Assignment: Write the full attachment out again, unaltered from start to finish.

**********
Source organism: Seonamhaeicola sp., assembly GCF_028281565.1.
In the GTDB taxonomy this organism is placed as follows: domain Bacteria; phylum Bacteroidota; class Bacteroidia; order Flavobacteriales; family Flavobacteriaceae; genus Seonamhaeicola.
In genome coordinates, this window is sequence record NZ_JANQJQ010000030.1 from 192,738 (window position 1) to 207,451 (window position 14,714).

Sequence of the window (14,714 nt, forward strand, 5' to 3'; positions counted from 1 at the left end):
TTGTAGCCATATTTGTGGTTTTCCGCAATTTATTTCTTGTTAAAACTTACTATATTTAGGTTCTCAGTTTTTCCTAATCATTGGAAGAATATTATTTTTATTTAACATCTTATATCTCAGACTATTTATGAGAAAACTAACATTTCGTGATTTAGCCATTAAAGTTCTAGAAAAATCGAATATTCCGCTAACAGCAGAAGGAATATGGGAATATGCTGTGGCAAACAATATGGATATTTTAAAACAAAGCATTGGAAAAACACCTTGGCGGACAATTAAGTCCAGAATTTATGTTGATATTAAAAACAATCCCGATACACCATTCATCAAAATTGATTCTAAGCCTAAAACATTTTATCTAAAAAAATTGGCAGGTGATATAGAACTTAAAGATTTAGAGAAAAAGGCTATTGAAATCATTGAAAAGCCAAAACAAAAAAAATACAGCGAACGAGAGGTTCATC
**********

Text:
Source organism: Seonamhaeicola sp., assembly GCF_028281565.1.
In the GTDB taxonomy this organism is placed as follows: domain Bacteria; phylum Bacteroidota; class Bacteroidia; order Flavobacteriales; family Flavobacteriaceae; genus Seonamhaeicola.
In genome coordinates, this window is sequence record NZ_JANQJQ010000030.1 from 192,738 (window position 1) to 207,451 (window position 14,714).

Sequence of the window (14,714 nt, forward strand, 5' to 3'; positions counted from 1 at the left end):
TTGTAGCCATATTTGTGGTTTTCCGCAATTTATTTCTTGTTAAAACTTACTATATTTAGGTTCTCAGTTTTTCCTAATCATTGGAAGAATATTATTTTTATTTAACATCTTATATCTCAGACTATTTATGAGAAAACTAACATTTCGTGATTTAGCCATTAAAGTTCTAGAAAAATCGAATATTCCGCTAACAGCAGAAGGAATATGGGAATATGCTGTGGCAAACAATATGGATATTTTAAAACAAAGCATTGGAAAAACACCTTGGCGGACAATTAAGTCCAGAATTTATGTTGATATTAAAAACAATCCCGATACACCATTCATCAAAATTGATTCTAAGCCTAAAACATTTTATCTAAAAAAATTGGCAGGTGATATAGAACTTAAAGATTTAGAGAAAAAGGCTATTGAAATCATTGAAAAGCCAAAACAAAAAAAATACAGCGAACGAGAGGTTCATC